Does Your Bra Fit Properly?

A bra is made to support your breast and making sure it fits right is essential to maximize those benefits. Did you know that, according to studies, about 80% of women are actually wearing the wrong bra size? That is a lot of women walking around with ill-supported breasts! The woman standing near you right now probably has the wrong bra size, too. So how do you if there is something wrong with your bra? We have compiled a checklist for you, this week, to help you determine if you are one of the 80% or are you apart of the latter. If you weren’t able to check one ore more of these things, you are most likely not wearing a properly fitting bra.
 
brafitchecklist
 
The shoulder straps are not sliding off your shoulders constantly.

If they are, your straps need to be tightened to ensure that your bra is staying up and providing you with proper lift.
 
The center gore (the piece of fabric in the middle that connects the two cups) lays flat against your sternum.

If the gore is rising up, your bra may be too small, therefore causing the cups to pinch together creating a crease.
 
The band does not pinch your rib cage and is not digging into your skin.

Pinching of the band indicates that your band size is too small, and you may need to reconsider the next band size up.
 
The band in the back is parallel to the front and not riding up.

This indicates that your band may be too small.
 
You can fit no more than two fingers between your band and your back.

Ideally, two fingers of space between your band and your back provides the perfect snug fit for your bra. Less than that will cause the band it dig into your skin, and more than that, we cause your band to ride up.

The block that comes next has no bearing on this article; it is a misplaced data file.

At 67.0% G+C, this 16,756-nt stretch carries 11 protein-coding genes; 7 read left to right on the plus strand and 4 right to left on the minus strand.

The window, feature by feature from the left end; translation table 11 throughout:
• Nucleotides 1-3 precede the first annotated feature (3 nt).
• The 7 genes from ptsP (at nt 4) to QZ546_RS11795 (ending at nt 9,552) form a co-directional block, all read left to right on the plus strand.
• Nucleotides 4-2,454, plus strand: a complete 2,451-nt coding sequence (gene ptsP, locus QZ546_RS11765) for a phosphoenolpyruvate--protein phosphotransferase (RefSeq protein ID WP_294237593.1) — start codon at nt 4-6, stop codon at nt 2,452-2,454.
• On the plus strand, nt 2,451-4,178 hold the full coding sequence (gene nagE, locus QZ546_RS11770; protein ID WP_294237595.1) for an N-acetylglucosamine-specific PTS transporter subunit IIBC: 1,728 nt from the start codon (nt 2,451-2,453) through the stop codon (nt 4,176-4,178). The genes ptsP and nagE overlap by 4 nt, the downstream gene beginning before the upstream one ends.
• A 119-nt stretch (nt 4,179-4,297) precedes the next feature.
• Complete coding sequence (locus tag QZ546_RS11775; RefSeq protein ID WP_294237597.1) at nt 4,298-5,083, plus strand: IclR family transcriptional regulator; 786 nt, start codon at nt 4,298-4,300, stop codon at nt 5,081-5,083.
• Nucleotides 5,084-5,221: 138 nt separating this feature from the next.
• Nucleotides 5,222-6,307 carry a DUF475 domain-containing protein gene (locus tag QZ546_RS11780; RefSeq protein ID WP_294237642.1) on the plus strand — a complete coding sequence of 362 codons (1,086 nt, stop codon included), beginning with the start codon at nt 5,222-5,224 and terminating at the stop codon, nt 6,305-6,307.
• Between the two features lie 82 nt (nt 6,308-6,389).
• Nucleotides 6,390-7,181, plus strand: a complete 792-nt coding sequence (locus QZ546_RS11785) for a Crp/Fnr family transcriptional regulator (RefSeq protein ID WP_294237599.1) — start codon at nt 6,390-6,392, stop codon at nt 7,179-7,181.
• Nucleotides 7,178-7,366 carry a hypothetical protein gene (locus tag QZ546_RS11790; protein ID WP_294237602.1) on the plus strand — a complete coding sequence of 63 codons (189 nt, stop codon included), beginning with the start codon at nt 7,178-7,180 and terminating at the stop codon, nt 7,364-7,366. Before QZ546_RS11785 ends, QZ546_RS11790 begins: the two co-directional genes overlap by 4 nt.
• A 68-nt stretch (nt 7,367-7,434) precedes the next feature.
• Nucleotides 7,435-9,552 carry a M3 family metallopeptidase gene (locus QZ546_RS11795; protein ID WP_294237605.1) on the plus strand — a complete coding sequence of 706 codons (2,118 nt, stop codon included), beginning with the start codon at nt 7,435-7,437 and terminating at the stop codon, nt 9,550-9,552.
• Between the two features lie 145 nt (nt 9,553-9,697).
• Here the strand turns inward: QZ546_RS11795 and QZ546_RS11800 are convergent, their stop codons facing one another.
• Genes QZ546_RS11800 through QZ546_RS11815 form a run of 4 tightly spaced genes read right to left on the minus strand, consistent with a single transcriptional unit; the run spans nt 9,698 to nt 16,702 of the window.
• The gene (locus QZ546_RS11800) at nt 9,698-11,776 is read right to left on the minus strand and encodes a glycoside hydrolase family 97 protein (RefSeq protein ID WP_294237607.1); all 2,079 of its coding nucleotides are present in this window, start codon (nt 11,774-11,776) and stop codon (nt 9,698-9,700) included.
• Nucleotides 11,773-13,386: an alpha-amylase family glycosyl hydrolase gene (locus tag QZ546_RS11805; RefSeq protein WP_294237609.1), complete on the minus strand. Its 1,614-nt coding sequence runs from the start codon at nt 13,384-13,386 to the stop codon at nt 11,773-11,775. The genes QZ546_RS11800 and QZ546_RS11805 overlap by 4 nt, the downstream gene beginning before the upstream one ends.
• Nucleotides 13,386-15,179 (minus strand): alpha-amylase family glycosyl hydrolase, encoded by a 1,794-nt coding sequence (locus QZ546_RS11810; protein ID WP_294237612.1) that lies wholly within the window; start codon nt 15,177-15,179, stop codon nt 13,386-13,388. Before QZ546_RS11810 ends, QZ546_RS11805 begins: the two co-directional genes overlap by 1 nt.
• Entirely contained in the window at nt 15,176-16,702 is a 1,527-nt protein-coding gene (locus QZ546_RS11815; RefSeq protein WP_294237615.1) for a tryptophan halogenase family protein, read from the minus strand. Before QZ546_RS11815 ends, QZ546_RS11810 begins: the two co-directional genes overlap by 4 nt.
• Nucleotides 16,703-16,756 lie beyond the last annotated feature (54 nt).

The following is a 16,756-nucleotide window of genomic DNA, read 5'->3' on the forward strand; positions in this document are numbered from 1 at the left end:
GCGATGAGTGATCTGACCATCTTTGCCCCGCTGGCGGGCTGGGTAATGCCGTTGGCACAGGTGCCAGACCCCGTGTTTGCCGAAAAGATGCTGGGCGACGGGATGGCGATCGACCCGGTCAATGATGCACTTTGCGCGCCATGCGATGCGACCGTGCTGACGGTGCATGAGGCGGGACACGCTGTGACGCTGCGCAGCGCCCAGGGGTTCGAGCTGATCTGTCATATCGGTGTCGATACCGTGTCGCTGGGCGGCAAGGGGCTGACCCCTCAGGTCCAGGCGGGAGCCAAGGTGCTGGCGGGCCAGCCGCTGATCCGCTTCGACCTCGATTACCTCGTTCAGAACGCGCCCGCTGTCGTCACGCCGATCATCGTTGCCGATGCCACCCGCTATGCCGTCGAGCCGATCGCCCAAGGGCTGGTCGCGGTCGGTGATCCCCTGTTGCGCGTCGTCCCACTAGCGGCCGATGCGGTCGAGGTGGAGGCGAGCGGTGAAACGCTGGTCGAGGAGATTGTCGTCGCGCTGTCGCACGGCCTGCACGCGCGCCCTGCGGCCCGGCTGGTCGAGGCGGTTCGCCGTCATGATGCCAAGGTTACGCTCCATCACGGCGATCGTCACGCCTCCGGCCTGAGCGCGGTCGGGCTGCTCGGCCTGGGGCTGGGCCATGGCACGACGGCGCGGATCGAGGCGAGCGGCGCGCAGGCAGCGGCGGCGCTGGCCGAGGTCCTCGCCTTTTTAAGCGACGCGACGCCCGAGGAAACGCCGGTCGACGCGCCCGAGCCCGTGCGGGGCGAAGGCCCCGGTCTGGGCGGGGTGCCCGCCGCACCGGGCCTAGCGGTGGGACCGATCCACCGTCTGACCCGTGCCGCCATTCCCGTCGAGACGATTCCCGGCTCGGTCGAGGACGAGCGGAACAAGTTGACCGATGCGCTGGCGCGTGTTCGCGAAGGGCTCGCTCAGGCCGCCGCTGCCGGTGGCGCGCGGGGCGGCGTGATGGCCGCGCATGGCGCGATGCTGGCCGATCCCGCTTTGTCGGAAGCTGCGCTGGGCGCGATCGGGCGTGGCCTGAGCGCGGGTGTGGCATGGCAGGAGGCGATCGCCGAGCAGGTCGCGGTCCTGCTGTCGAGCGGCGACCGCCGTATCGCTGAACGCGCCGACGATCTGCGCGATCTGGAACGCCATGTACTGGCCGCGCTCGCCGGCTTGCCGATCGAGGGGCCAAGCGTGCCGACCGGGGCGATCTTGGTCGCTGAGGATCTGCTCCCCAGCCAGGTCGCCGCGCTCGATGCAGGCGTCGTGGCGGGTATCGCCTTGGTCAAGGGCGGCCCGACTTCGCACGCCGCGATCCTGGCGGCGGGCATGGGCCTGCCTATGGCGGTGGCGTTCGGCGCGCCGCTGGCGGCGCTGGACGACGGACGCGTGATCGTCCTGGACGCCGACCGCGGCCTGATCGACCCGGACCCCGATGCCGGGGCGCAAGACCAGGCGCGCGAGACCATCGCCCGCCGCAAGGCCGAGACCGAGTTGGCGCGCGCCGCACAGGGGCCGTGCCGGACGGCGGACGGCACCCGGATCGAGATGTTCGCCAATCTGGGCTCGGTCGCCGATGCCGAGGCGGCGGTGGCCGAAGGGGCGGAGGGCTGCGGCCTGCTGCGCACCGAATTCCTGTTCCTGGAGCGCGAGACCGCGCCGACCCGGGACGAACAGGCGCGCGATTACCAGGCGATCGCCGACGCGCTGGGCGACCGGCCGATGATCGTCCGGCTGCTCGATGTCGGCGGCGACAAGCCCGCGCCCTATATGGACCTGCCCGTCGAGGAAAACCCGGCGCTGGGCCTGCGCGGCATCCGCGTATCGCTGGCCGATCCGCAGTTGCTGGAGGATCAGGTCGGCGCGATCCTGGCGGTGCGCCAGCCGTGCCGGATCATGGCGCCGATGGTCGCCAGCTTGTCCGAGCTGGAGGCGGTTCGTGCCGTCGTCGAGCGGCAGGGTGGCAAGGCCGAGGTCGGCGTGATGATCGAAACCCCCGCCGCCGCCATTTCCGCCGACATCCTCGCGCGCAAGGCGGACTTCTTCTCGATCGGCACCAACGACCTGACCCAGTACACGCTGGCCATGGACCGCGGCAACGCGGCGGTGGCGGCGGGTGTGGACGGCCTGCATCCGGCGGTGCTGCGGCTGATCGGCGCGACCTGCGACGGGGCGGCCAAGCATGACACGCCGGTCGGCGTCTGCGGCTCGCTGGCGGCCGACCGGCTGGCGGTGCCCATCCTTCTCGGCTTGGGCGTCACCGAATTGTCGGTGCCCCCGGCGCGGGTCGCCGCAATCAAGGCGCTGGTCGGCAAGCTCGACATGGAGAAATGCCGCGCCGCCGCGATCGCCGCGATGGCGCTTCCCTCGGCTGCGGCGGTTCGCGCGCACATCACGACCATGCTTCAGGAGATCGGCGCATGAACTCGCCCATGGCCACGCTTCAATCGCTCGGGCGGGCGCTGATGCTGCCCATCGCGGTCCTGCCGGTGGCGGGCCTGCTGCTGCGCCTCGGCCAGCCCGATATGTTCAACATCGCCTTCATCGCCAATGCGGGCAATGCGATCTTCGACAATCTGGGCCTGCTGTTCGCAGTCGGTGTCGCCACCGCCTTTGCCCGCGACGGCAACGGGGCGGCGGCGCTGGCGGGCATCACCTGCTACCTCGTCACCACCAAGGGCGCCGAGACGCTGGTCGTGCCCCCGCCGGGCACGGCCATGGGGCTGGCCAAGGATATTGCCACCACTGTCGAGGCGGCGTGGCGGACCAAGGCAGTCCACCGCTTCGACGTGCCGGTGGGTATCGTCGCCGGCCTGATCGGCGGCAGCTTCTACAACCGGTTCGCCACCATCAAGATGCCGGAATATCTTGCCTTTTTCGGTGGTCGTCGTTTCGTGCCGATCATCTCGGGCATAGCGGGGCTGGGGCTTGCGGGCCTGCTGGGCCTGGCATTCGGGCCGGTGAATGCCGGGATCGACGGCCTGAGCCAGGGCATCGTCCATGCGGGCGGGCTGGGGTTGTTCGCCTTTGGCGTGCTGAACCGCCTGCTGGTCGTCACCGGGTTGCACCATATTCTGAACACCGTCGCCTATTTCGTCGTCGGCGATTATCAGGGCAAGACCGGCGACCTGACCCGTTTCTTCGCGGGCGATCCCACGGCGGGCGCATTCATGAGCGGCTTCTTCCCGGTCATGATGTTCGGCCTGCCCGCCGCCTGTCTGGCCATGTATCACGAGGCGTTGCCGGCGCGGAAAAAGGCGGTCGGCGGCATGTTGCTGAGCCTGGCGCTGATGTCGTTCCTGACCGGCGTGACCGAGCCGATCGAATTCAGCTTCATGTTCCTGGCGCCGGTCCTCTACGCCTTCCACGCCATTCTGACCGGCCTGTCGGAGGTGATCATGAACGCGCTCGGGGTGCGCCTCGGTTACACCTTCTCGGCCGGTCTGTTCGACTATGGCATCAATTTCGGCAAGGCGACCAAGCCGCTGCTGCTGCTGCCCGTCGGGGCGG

There are no gaps between the cups and your breasts.

The cups should lay flat against your breast. If not, then the cups are too big, or the padding is not lifting you in the right places. Consider a different size or a different style that has padding that correlates to your breast shape.
 
Your breasts are not spilling out of the cups.

You should never wear a bra that is too tight to create more “push” or cleavage.
 
The underwire is not digging into your rib cage causing discomfort.
 
The sizes of underwires varies from style to size. Some may be longer or shorter, or more curved or less curved. Make sure the underwire complements your breast, and does not dig into your rib cage.
 
The underwire does not poke your underarm.

Try a smaller cup size or a demi bra that has shorter underwires.

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Bra Anatomy

A perfect bra is every woman’s best friend. It lifts, covers, and supports our breast and it is an essential undergarment in a woman’s everyday life. Bras have come a long way throughout its history and now they have been refined to be more comfortable and more supportive than ever before. Although a bra seems so simple  in design,  it is actually very complex and each part of a bra serves a specific function.

 

Today we are going to give you a run down of the  construction of a bra. Some of these terms you may be familiar with, while some not so much. These terms are good to know and many come in handy when you are looking to purchase a new bra. If a bra does not fit, you can identify which part of the bra is not fitting and use that knowledge to look for a better fit.

 

braanatomy

Front Strap – The straps hold up the bra and help distribute the weight of the bra between the two sides.
Cups – These cover the breast and most of the time contains light to heavy padding to provide support and lift. Unlined bras are also available but are usually only worn for aesthetic reasons.